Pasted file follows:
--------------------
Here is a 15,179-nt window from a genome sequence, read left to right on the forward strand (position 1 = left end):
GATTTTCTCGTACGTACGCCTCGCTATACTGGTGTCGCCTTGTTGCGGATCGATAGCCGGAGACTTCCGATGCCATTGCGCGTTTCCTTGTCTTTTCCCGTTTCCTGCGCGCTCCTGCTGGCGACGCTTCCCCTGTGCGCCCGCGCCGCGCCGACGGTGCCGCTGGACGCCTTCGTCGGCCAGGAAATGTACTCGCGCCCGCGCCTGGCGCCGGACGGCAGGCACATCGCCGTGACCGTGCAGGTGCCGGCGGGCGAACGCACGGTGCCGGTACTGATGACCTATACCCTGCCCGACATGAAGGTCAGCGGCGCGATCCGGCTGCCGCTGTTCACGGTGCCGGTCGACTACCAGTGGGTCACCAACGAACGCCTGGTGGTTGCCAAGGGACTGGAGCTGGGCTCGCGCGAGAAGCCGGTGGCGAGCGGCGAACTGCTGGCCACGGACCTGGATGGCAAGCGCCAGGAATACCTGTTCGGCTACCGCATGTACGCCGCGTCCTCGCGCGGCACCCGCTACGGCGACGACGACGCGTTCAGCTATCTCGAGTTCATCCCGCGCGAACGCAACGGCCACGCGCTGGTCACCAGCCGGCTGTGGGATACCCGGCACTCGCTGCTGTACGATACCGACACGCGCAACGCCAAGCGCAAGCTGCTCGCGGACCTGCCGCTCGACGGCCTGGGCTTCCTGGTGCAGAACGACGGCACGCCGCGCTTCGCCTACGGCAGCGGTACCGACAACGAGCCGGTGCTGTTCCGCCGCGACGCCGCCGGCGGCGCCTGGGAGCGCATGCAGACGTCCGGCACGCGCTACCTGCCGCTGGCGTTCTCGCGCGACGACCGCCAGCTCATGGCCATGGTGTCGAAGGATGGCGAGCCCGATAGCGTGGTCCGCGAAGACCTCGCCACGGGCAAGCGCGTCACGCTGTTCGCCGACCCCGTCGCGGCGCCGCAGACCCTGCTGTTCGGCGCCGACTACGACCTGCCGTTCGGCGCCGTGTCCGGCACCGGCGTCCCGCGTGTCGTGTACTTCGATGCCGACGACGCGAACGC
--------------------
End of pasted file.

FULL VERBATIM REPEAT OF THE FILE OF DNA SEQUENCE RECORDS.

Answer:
Here is a 15,179-nt window from a genome sequence, read left to right on the forward strand (position 1 = left end):
GATTTTCTCGTACGTACGCCTCGCTATACTGGTGTCGCCTTGTTGCGGATCGATAGCCGGAGACTTCCGATGCCATTGCGCGTTTCCTTGTCTTTTCCCGTTTCCTGCGCGCTCCTGCTGGCGACGCTTCCCCTGTGCGCCCGCGCCGCGCCGACGGTGCCGCTGGACGCCTTCGTCGGCCAGGAAATGTACTCGCGCCCGCGCCTGGCGCCGGACGGCAGGCACATCGCCGTGACCGTGCAGGTGCCGGCGGGCGAACGCACGGTGCCGGTACTGATGACCTATACCCTGCCCGACATGAAGGTCAGCGGCGCGATCCGGCTGCCGCTGTTCACGGTGCCGGTCGACTACCAGTGGGTCACCAACGAACGCCTGGTGGTTGCCAAGGGACTGGAGCTGGGCTCGCGCGAGAAGCCGGTGGCGAGCGGCGAACTGCTGGCCACGGACCTGGATGGCAAGCGCCAGGAATACCTGTTCGGCTACCGCATGTACGCCGCGTCCTCGCGCGGCACCCGCTACGGCGACGACGACGCGTTCAGCTATCTCGAGTTCATCCCGCGCGAACGCAACGGCCACGCGCTGGTCACCAGCCGGCTGTGGGATACCCGGCACTCGCTGCTGTACGATACCGACACGCGCAACGCCAAGCGCAAGCTGCTCGCGGACCTGCCGCTCGACGGCCTGGGCTTCCTGGTGCAGAACGACGGCACGCCGCGCTTCGCCTACGGCAGCGGTACCGACAACGAGCCGGTGCTGTTCCGCCGCGACGCCGCCGGCGGCGCCTGGGAGCGCATGCAGACGTCCGGCACGCGCTACCTGCCGCTGGCGTTCTCGCGCGACGACCGCCAGCTCATGGCCATGGTGTCGAAGGATGGCGAGCCCGATAGCGTGGTCCGCGAAGACCTCGCCACGGGCAAGCGCGTCACGCTGTTCGCCGACCCCGTCGCGGCGCCGCAGACCCTGCTGTTCGGCGCCGACTACGACCTGCCGTTCGGCGCCGTGTCCGGCACCGGCGTCCCGCGTGTCGTGTACTTCGATGCCGACGACGCGAACGC